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This story will be directly tied to the image that has been uploaded alongside it.
This image, taken as a still from NASA's Live feed of planet Earth (which if you don't know, NASA has a High Definition feed of our home, transmitting from the International Space Station (ISS) 24 hours a day, 7 days a week, 365 days a year.
This was not a recent feed that was criticized for being cut shortly after the object in question was spotted, it happened a few years ago. When trying to find a concise date from the article I first read earlier this week, Google has been overrun by media selling this story now, so that date, while definitely online somewhere, was simply beyond my search commitment.
The question remains however, what is this object that is absolutely present in the live feed? Moreover, why did NASA cut the stream when it was beginning to garner attention? Scientists at NASA have gone on record to state that the cameras are always picking up space debris, and that what is generally caught on camera are small particles that our eyes can't comprehend the size of, due to the nature of the background image (Planet Earth).
That, for me is an excellent explanation of why we see objects that tend to confuse the theorists. But then again, they don't cut the feed for every "little object" they see in the live feed. So what makes this particular object an exception? Given that the imagery is quite poor, it's fairly easy for this object to be dismissed as space junk or particle waste, unless you constructively criticize its unique shape.
When I first viewed this image, I came into the story with curiosity and low expectations for what I was going to see and read, and when I saw the image I was not disappointed. The low quality of the picture which is a direct cause of having to zoom in on the still image with a fairly poor editor had me kind of skeptical, until the construction of the object started to resemble the Sputnik satellites from the Soviet Union.
While this is a slightly more developed design of those sputnik space craft, it definitely has the uniqueness that came with the design, which tells me that it's probably not something that is naturally occurring in the space environment (But hey, what do I know about that environment in the first place, anyhow).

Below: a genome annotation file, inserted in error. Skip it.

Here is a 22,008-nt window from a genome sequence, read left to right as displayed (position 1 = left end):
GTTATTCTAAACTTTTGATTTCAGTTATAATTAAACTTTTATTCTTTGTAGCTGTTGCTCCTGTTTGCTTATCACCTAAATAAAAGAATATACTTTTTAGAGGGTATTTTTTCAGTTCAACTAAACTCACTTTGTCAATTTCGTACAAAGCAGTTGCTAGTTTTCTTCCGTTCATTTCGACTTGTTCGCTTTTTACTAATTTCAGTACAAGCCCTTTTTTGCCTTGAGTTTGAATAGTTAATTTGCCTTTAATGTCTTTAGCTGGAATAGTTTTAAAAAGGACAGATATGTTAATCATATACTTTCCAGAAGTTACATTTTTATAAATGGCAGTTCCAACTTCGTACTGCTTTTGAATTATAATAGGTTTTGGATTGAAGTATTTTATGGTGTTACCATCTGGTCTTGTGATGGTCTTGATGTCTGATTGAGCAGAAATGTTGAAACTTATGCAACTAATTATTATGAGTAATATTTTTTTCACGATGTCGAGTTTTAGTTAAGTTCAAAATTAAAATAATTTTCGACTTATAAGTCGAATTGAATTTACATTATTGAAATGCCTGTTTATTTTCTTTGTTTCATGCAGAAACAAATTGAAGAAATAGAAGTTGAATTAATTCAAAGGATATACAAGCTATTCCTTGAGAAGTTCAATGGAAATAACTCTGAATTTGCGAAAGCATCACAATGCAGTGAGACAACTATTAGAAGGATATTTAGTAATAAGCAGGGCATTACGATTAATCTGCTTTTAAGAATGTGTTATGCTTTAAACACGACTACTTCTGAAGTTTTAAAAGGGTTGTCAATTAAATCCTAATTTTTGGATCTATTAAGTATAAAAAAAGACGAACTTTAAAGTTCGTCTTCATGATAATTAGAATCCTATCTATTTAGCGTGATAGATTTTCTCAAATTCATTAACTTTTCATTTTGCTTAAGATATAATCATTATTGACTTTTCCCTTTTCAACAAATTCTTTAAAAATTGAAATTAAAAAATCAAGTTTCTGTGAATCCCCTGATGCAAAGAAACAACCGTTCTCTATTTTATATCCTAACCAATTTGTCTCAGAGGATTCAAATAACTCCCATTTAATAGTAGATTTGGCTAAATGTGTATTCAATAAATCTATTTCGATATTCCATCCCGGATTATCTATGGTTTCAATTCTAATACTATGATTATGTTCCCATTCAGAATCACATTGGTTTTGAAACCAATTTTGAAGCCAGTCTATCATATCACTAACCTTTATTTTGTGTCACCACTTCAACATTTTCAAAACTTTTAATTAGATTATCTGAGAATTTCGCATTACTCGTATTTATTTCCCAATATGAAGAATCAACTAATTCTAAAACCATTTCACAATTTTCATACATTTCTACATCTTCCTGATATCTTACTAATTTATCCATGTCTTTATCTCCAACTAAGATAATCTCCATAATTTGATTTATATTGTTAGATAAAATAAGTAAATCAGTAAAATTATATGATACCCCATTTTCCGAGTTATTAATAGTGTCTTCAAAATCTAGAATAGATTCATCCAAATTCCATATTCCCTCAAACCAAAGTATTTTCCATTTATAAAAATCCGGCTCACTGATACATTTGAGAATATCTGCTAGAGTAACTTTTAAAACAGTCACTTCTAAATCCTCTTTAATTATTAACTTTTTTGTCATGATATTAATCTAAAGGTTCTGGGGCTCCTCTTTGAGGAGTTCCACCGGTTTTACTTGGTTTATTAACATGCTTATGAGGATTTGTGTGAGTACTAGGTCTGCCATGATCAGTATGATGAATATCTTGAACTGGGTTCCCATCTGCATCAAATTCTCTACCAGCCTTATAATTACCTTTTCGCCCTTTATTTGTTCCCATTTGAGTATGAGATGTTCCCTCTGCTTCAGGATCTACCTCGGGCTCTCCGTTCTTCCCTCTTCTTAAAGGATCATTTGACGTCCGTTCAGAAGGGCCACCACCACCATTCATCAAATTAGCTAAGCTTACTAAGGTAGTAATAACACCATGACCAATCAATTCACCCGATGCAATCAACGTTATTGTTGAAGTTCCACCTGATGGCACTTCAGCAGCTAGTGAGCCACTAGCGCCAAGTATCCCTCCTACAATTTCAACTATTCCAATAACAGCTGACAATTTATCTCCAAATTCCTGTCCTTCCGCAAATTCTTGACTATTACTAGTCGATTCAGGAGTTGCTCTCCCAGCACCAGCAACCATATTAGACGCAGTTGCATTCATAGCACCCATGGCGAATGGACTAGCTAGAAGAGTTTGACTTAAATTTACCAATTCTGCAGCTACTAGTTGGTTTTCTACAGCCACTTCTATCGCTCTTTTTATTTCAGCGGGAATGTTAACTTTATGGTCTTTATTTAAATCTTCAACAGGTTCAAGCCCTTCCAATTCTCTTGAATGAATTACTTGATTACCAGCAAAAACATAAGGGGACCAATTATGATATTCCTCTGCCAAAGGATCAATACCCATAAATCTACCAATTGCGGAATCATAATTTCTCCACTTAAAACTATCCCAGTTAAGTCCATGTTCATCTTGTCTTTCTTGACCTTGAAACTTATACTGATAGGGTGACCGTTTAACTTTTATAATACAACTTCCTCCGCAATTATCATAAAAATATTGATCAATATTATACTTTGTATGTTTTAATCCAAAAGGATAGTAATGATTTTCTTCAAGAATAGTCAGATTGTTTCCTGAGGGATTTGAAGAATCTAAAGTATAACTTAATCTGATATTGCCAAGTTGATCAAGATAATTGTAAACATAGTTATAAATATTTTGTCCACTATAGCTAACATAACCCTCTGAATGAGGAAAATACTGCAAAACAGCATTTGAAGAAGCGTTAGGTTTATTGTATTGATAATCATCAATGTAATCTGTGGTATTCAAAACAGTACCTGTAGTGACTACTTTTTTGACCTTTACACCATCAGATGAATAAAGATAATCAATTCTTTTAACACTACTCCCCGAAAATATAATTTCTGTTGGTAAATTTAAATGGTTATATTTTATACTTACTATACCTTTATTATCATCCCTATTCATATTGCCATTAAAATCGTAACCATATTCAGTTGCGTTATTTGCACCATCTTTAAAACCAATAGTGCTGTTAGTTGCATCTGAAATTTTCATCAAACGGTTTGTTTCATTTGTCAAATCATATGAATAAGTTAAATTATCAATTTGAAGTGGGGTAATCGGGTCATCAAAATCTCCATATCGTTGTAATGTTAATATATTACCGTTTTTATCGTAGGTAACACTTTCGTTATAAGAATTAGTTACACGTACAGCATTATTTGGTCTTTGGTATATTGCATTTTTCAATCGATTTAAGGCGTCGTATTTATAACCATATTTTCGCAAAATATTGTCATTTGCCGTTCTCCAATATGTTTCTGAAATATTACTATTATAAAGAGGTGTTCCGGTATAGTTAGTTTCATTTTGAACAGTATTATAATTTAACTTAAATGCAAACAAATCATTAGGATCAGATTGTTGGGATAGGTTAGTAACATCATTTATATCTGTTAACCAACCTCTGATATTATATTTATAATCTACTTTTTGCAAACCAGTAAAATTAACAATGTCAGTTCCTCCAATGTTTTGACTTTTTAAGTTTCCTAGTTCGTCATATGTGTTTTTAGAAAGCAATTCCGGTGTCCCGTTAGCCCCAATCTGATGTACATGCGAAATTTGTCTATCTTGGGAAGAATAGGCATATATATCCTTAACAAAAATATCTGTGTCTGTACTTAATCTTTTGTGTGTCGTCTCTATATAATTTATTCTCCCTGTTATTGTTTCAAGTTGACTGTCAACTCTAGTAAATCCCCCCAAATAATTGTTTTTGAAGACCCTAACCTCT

Personally, I believe it's extremely naive to think that we're alone in the cosmic universe. The math simply doesn't support it, and the way we have grown as a species has been way too convenient for me to believe that "Aliens" didn't intervene in our development throughout the ages.
I won't get into the details on my beliefs about that topic in this post, but to summarize it, I just don't believe that we got to where we are biologically OR technologically on our own. There's too many "where's the biological link" and "Why in the hell would they think of that" for those two areas for me to believe there was not some kind of outside coercion going on.
Back to the space object though. The shape seems too convenient for me to believe that it's random, however, snowflakes make some pretty awesome shapes naturally too. So in my skepticism I must ask myself why a species that has done so well at never really being captured on film suddenly getting captured in an area where there was so much to lose and nothing to gain. I mean really, the ISS? What could they possibly want or learn from there? Unless of course they use it as a rendezvous point before entering Earth's atmosphere, but that's a silly long shot.
All in all, I think there's a reasonable explanation for this object that was captured on film, perhaps it's a satellite that has a very convenient angling against the sun, and it's antennae's are illuminated to look much larger than they are, and the poor quality of the photo editing software just simply couldn't render that properly.
Are aliens among us? Probably, at least I believe so, I just wish they'd use their influence a little more in solving some of our Earthly, man-made social issues that don't have to be existent.